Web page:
Recently, Republican legislators and their allies have devoted some energy to agitating against the Corporation for Public Broadcasting. The florid grandstanding, the ritualized rhetoric, the improv comedy of James O'Keefe's NPR sting—what a waste of effort. Any budget-cutter or culture warrior hoping to rig an argument that federally funded television exists to serve the coastal elite need only have told her audience get a load of Vine Talk, debuting this month on PBS. Hosted by actor Stanley Tucci, this series finds famous people tasting wine and attempting to discuss it, while very literally nibbling on cheese, not to mention charcuterie.
For political purposes, it would suffice to showcase the show's lightly ridiculous title sequence. Vine Talk films at WNET's Lincoln Center studios, and its opening includes staged scenes of unreasonably happy young professionals at frolic on the grounds of that high-culture complex: A gentleman smilingly squires his date up the stairs from the 1 train. A grinning couple prepares to enjoy a leisurely repast on a sloping lawn, a jaunty baguette jutting in their picnic basket. Ultimately, five oenophiles hoist glasses of red in front of the plaza fountain, as if raising a solemn toast to Art or celebrating the favor of a god who has granted them, in his mercy, Cole Haan loafers.
We are warmed up for the first episode—"Navigating Napa Valley Cabernets"—by a pleasant fellow named Ray Isle, who is an editor at Food & Wine magazine and this program's "wine host." "We take the mystery out of discovering a great wine," Isle promises in the intro. "Have you ever been handed the wine list in a restaurant and realized you have no idea what wine to choose? I've felt that way. It was stressful!" I, too, have shuddered with this particular nausea. My coping strategies have included bouncing the ball into the court of my dinner partner with an air of regal deference, pleading for the waiter's guidance with puppy-dog eyes, and simply ordering another gimlet, please, up, and choosing the second-cheapest Malbec.
Having proved himself empathetic to the status anxieties of Vine Talk's core constituents—who may or may not be elite or coastal but surely reside in an Upper West Side of the mind that knows no geographical bounds—Isle then introduces Tucci, who will lead us in an effort to "de-stress." In turn, Tucci introduces the week's guests—Nora Ephron, John Lithgow, Jonathan Waxman (best known as the chef and owner of Barbuto), and S. Epatha Merkerson (best known from Law & Order). "Nothing takes the edge off of investigating gruesome murders in the Big Apple like a nice cabernet," Tucci says of Lt. Van Buren, with succulent hamminess.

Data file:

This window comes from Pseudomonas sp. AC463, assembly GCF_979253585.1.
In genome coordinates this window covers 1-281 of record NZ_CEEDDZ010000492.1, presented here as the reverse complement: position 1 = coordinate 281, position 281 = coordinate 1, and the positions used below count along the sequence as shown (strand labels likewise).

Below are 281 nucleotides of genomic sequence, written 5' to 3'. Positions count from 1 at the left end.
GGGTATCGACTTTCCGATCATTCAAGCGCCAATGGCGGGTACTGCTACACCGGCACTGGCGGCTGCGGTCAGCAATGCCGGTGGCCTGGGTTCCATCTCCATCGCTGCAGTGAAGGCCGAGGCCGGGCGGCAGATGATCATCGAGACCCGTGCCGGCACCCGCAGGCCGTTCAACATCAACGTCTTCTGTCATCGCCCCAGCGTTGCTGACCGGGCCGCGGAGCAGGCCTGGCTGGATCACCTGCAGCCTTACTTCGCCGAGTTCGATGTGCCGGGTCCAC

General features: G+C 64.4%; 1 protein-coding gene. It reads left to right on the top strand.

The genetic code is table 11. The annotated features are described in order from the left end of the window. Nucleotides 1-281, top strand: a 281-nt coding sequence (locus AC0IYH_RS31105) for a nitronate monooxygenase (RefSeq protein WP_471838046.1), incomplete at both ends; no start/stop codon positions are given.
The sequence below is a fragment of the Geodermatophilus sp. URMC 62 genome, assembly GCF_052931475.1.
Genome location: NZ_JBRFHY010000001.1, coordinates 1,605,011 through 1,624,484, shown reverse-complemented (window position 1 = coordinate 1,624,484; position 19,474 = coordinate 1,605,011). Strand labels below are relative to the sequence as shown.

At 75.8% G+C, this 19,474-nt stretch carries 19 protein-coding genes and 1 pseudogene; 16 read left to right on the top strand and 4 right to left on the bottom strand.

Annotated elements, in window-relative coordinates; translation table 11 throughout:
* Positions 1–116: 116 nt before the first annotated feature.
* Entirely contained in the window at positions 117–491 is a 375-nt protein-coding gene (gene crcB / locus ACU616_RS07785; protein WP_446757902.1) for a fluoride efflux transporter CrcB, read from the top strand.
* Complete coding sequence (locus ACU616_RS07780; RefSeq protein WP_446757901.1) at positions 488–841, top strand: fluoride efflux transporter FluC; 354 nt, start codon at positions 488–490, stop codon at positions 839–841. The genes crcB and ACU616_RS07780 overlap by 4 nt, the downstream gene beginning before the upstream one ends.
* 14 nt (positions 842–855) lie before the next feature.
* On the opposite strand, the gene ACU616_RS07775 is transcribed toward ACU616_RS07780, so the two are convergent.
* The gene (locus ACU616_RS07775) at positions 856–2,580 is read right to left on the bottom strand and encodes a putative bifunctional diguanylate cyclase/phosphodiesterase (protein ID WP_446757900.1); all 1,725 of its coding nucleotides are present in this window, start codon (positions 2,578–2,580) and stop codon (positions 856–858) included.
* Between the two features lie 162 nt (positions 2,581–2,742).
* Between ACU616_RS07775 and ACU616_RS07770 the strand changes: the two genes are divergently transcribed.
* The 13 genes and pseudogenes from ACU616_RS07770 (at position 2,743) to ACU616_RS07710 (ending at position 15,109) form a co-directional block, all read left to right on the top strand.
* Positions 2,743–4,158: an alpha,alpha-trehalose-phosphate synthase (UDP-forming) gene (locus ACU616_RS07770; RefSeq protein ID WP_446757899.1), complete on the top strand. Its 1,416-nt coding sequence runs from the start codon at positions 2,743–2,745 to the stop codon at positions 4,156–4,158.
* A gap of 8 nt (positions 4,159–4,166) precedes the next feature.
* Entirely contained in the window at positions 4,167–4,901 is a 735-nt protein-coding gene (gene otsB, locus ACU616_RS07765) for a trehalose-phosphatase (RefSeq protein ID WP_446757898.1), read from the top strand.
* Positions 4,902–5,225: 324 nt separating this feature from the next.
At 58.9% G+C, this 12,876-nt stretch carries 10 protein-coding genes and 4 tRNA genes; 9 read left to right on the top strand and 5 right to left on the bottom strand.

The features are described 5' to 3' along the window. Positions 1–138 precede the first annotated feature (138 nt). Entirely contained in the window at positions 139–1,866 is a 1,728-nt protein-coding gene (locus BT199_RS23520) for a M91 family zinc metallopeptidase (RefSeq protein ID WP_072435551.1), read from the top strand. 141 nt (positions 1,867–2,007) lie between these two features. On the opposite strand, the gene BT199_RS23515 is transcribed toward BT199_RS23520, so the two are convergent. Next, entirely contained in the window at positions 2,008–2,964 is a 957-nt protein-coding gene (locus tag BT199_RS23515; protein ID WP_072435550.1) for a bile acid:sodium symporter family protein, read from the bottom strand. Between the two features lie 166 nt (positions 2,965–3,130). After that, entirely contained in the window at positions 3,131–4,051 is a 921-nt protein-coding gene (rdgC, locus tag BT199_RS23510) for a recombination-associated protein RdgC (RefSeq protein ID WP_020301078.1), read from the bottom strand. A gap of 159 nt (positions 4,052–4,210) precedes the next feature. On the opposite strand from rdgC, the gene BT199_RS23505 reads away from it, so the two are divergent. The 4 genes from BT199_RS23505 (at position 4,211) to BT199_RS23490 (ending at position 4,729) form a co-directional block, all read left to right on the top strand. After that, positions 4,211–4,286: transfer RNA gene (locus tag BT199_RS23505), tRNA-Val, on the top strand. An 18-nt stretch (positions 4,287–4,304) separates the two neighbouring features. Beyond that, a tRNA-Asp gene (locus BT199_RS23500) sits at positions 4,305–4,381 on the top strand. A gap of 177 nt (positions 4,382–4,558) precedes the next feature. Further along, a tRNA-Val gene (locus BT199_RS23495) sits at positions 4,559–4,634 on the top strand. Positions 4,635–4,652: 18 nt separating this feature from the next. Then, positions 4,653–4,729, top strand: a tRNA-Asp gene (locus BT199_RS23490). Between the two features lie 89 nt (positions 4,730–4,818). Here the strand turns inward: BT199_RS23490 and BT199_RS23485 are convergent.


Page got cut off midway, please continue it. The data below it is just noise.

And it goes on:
Isle then briefly throws things to a "wine expert" named Stephanie Caraway, who functions as something like the Vanna White of sommeliers, a wine rep—one of those well-informed lovelies who pour their sacraments with a coy hand at store tastings—transformed into a Robert Palmer girl. Her eyes pierced me, even during a dumb set-up in which she descended a staircase while giving background on each of the six wines that the celebrity panel—and also a group of mortals nosing and swishing their glasses elsewhere in the WNET studios—would be tasting blindly.
Then Ephron—whose easy, ironic verbal wit is one of the episode's saving graces—poses a question to Isle: "Are they all gonna taste the same?" Then Lithgow—whose mild buffoonery is not ironic enough—takes a sip of some Mondavi hooch and weighs in: "I feel like Bart Giamatti," said he, confusing the star of Sidewayswith his father, who once ran a college in New Haven and a baseball league in North America. Tucci points out that Bart Giametti is dead. Lithgow counters, "Well, I feel like him, too."
The table talk—about food, mostly; about nothing, also—does not grow substantially more substantial than that, unless you count Lithgow's anecdote about how, back at his apartment, he has "a chicken slow-cooking even while we speak," and for that I fault the editors' reluctance to let an organic conversation emerge. Tucci radiates suave hospitality, but hospitality does not in itself make for a good TV host. This is not a juicy chew-and-chat show on the order of Jon Favreau's Party of Five.
Vine Talk indeed strips away the mystery of wine, along with much else interesting about it. The wines are "sharp" or "less sharp" or "good" or "plummy" or "nice" or "mellow" or "kinda elegant" or "earthy." Ephron dispenses all the best adjectives and similies in the course of getting perhaps slightly loaded. "It's sort of like suede", she says of a 2006 bottle from Silver Oak Cellars. "It's velvety. Don't you think it's a little velvety in addition to being suede-y? I think so." Waxman restrains himself from coming on like a know-it-all, much as he restrains himself from furrowing his brow with puzzlement when Lithgow says that his chicken "can cook for anywhere from, like, six to eight hours."
At the episode's end, Stanley and his guests vote to chose their favorite wine of the six, as does the not-quite-in-studio audience. The non-celebrity favorite turns out to be a 2004 bottle from Atalon Winery, one that Lithgow and Merkerson earlier determined to have a "funny radishy sort of aftertaste." The celeb fave is that suede-y number, which carries a retail price tag of $100. "Most expensive wine," teases Isle. "You guys are shameless." Lithgow exults: "See? We know what's best!" It's possible he might be kidding, but, sheesh, what can you say? Drink responsibly.